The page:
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The Somerton Man Case. The body of a man found on an Australian beach close to a major Atomic Testing ground, he was probably poisoned, a copy of the Rubaiyat of Omar Khayyam and an unbroken Code page found and associated to him. Set against a Cold War background in 1948, was this man a spy? We think so and this blog focuses on the evidence that was left behind and in some cases missed, the Code page, Dry Cleaning numbers, A Poem and a small, torn piece of paper bearing the words TAMAM SHUD.

Sunday, 21 October 2018



This very blurry image is, in fact, part of a larger image I believe. It shows two men walking alongside a building which might be Adelaide Railway Station supposedly in November 1948.

You can see that one of the men is carrying a suitcase which, I think, could be a Globite and it appears to have what looks like a label on the top surface.

Let me be very certain about this, there is no way we could identify these men from this image. It was interesting that it should turn as it originally did around 2010 in the Adelaide University Facebook page.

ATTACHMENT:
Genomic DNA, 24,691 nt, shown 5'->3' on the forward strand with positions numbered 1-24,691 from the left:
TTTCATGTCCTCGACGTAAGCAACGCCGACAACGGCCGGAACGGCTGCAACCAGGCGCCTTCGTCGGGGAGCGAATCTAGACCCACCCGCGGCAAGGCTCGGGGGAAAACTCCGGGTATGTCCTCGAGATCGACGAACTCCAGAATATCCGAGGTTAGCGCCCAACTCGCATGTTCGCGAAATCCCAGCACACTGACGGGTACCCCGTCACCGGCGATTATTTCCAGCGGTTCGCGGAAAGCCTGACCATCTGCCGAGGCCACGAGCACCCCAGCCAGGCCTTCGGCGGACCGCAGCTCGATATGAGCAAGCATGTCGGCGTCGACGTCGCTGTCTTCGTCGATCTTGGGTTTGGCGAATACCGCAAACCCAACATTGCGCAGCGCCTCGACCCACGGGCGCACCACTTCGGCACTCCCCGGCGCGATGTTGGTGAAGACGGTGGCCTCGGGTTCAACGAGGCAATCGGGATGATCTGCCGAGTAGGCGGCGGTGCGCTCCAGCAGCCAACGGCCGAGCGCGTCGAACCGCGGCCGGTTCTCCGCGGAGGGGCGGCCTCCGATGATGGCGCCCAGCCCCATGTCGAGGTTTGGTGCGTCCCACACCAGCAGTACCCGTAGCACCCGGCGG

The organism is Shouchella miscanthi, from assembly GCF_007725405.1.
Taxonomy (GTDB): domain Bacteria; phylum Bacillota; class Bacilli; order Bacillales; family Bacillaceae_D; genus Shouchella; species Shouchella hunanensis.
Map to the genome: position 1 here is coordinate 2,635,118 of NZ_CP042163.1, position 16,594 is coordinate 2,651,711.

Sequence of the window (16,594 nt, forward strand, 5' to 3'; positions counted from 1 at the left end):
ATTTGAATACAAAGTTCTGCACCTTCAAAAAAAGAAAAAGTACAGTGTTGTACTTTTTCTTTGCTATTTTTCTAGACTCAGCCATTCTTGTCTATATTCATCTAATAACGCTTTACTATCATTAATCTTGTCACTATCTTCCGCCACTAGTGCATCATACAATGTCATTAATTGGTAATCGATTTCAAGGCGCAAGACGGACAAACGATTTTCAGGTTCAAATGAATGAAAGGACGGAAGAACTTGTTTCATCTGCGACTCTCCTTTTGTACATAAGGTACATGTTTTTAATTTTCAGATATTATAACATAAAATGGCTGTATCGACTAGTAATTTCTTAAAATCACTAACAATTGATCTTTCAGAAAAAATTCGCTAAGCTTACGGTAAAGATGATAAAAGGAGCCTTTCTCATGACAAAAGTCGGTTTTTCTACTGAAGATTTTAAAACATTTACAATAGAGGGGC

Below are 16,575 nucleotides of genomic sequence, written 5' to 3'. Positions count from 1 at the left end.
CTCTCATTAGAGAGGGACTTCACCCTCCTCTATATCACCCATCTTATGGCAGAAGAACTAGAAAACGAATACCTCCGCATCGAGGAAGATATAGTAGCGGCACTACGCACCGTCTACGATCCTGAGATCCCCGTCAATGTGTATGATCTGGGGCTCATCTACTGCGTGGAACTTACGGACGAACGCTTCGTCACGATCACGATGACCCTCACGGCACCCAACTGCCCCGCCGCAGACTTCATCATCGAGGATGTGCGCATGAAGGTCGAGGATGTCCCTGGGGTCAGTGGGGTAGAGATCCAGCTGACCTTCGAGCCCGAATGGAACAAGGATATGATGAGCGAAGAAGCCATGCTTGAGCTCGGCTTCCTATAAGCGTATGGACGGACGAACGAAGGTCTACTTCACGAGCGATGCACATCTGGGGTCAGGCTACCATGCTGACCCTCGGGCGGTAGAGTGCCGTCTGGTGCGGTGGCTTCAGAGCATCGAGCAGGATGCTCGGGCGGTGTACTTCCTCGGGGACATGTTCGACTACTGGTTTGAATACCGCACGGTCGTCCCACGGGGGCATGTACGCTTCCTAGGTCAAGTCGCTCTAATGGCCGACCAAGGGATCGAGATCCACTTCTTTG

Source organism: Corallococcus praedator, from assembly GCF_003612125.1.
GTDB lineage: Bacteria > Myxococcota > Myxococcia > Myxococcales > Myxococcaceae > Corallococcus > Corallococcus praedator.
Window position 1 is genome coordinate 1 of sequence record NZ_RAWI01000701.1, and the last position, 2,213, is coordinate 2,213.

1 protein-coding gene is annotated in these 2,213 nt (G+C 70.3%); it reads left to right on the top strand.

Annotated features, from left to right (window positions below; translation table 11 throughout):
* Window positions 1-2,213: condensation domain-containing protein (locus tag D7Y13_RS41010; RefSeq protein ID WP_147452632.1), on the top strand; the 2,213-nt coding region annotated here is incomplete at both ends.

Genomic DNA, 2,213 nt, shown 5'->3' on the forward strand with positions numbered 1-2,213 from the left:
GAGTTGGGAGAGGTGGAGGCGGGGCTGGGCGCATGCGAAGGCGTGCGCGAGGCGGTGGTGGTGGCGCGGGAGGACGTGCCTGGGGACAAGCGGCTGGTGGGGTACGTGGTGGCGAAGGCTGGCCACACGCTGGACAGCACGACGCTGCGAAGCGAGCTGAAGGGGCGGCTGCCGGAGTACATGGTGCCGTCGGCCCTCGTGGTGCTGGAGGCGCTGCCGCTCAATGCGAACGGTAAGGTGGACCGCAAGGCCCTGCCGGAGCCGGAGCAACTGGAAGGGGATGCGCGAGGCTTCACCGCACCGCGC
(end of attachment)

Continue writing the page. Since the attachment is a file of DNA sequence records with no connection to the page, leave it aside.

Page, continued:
The smaller of the two men may be someone who could be recognised by a descendant?

On watching an ABC programme earlier this week about the Migrant Reception Centre at Bonegilla, a Globite suitcase, similar to the one found at the Adelaide Railway Station, was shown.

Here's the YouTube clip to that specific programme, you'll see the Globite suitcase about 40 seconds or so into the clip.

It begs the question whether such suitcases were gifted to migrants as perhaps they were also gifted to internees at Hay and Tatura. It appears that many thousands of Balts arrived and stayed here at Bonegilla, they traveled far and wide for work including to South Australia and to Woomera.

here's a Trove link to an article related to the employment of Balts at Woomera:

1 comment:

  1. The SM suitcase, (or did they call it a 'port' in those days?)was said to have once had labels on the top but they had been removed. What's interesting about that thought is that removing luggage labels in those days was I think not so easy. They were firmly applied with a particularly strong glue presumably to stop them being worn off or knocked off in transit. However, not too many Globite suitcases with labels to be found on the internet. Perhaps suitcase labels were reserved for the more wealthy travellers who stayed in swank hotels and a Globite may not have been their 'port' of choice?